Monday, 25 September 2017

The Grange Festival International Singing Competition

The six finalists of the Grange International Singing Competition, Bozidar Smiljanic, Katie Coventry, Dominic Sedgwick, Sam Furness, Rowan Pierce, Samuel Sakker  (Photo Robert Workman)
The six finalists of the Grange International Singing Competition, Bozidar Smiljanic, Katie Coventry, Dominic Sedgwick, Sam Furness, Rowan Pierce, Samuel Sakker  (Photo Robert Workman)
The Grange Festival International Singing Competition 2017
Reviewed by Robert Hugill on Sep 24 2017 Six talented young artists competing, and giving us an exciting afternoon of varied programming

Top Prize winners at the Grange International Singing Competition, Samuel Sakker, Rowan Pierce, Bozidar Smiljanic (photo Robert Workman)
Top Prize winners at the Grange International Singing Competition,
Samuel Sakker, Rowan Pierce, Bozidar Smiljanic (photo Robert Workman)
The Grange Festival International Singing Competition 2017 reached its final on Sunday 24 September 2017 as six young singers competed at The Grange in front of a jury  which included Dame Felicity Palmer and the festival's artistic director, Michael Chance. Bass-baritone Bozidar Smiljanic, mezzo-soprano Katie Coventry, baritone Dominic Sedgwick, tenor Sam Furness, soprano Rowan Pierce and tenor Samuel Sakker each sang a 20 minute programme with the Bournemouth Symphony Orchestra, conductor Peter Robinson.

Variety was of the essence in the programming, each singer sang in at least two languages and they had to include a piece pre 1750, one post 1925 and one from the period 1750 to 1925. Not every singer seemed entirely comfortable in every era, but all gave us intriguing and imaginative combinations of repertoire, and interestingly all six pre-1750 pieces were by Handel. Though this was a competition it was a performance too and, a very enjoyable one. One interesting point is that none of the finalists seem to have performed in The Grange theatre before, so this was another testing factor.

Dominic Sedgwick - The Grange International Singing Competition (photo Robert Workman)
Dominic Sedgwick - (photo Robert Workman)
All six singers are at the start of their careers, the youngest Katie Coventry (26) and the oldest Samuel Sakker (32), and as well as giving us six very different voices it was clear that each was at a different point in their journey with their voice. One of the skills necessary in this sort of competition, is recognising what your voice does best and being able to select pieces which show off your skills and your voice to best advantage, and the most balanced programmes of the afternoon were from singers who had done just this.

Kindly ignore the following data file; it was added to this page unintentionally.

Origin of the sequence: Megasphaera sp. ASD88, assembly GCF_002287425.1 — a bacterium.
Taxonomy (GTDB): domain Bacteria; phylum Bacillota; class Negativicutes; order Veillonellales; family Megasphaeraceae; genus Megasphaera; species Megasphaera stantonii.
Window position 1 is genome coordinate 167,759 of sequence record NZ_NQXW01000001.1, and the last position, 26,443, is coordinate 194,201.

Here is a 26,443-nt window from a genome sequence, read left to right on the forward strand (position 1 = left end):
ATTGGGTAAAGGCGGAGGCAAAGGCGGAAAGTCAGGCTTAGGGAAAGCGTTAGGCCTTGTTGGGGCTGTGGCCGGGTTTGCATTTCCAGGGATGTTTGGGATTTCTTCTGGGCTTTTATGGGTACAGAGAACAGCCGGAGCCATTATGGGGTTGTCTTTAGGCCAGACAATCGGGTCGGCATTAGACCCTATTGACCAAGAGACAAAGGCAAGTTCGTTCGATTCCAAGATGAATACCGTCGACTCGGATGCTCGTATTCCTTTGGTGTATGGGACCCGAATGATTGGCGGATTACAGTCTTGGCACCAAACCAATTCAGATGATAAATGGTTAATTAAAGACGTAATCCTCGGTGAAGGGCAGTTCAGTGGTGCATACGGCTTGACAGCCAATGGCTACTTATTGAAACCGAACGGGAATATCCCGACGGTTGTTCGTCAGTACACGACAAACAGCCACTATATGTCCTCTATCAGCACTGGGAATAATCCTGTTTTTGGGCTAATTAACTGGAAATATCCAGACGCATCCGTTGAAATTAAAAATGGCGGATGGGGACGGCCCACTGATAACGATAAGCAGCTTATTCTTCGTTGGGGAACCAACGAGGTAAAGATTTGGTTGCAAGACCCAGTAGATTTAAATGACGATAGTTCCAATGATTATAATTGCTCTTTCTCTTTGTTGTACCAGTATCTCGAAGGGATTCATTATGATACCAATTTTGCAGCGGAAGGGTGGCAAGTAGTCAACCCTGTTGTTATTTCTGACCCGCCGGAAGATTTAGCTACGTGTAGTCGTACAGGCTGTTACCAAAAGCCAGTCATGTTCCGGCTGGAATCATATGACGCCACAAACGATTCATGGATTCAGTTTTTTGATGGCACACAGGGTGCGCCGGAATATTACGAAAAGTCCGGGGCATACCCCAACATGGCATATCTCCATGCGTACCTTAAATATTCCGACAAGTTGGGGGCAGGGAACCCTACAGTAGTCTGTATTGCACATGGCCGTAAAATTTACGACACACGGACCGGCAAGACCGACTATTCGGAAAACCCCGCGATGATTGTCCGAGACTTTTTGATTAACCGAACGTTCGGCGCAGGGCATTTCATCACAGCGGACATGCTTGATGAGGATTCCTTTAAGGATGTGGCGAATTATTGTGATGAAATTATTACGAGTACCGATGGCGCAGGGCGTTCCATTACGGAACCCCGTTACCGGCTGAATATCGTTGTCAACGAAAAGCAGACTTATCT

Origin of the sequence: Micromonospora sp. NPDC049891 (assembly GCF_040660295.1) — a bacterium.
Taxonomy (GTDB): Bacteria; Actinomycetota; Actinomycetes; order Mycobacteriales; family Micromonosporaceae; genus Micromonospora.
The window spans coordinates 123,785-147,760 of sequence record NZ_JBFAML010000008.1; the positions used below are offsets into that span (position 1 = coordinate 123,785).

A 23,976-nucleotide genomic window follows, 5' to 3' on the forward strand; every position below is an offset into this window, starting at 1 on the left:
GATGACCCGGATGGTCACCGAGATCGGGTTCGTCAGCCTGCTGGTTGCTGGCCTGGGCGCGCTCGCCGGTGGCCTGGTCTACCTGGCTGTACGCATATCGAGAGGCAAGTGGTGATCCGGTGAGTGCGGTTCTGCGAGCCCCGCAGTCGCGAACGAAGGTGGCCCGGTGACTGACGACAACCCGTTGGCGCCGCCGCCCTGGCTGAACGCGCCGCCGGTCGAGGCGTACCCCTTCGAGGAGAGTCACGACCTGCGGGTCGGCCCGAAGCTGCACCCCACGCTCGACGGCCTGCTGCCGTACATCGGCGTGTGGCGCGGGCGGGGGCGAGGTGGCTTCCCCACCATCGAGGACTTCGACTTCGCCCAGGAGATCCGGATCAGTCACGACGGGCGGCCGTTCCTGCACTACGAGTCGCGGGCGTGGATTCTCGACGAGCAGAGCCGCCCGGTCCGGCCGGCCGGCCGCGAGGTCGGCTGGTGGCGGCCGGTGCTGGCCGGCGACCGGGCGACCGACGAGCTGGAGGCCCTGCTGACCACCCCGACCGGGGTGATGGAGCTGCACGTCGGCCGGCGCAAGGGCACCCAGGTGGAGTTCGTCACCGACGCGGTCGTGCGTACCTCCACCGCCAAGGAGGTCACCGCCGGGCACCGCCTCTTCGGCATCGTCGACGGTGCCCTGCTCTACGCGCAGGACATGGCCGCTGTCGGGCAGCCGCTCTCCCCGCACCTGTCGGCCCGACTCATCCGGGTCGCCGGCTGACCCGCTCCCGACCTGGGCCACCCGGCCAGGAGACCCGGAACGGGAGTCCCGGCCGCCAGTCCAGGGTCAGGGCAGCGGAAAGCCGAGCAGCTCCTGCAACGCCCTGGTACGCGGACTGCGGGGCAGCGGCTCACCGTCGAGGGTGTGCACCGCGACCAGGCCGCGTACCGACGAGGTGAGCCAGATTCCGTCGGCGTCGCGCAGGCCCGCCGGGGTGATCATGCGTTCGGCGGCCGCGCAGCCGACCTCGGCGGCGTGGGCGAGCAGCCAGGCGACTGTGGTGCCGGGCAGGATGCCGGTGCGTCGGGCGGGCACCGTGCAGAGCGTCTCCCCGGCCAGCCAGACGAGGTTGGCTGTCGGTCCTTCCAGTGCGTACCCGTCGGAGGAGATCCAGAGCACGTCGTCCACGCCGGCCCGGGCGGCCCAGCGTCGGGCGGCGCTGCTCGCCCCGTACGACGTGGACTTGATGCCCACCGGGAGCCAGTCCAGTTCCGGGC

British-Serbian bass-baritone Bozidar Smiljanic (who has just started as an ENO Harewood Artist) started with 'Revenge, Timotheus cries' from Handel's Alexander's Feast. Here, and with all the Handel arias where relevant, we got the full da capo repeat, and the large orchestra (big enough to do credit to the Mahler in the final programme) was slimmed down. The aria made a good opener in a vivid performance with good words. Words were important throughout the afternoon as we had no texts or translations, so the singers' skills in communication were really tested. Smiljanic followed with a characterful and engaging account of Figaro's 'Se vuol ballare' from Mozart's Le nozze di Figaro, including the preceding recit, then Mozart's concert aria Mentre ti lascio, o figlia K513, a nice contrast to Figaro's aria and showing of Smiljanic's sense of line and phrase. Finally, something more dramatic, 'Let things be like they always was', Frank's first aria from Kurt Weill's Street Scene.

Scottish soprano Katie Coventry (who has also started as an ENO Harewood Artist) began with Ruggiero's 'Sta nell'Ircana' from Handel's Alcina, in a stylish performance with good words. Nerves brought on a slip at one point, but she recovered well, and continued to give us some elaborate decorations in the da capo. An impulsive account of Siebel's 'Faites-lui mes aveux' from Gounod's Faust really showed the way the aria suited the style of Coventry's voice. An interesting choice next, an atmospheric account of 'Am I in your light', Kitty's Act One aria from John Adams' Doctor Atomic, then finally Annio's 'Tu fosti tradito' from Mozart's La clemenza di Tito, full of character and style.


Katie Coventry - The Grange International Singing Competition (photo Robert Workman)
Katie Coventry -  (photo Robert Workman)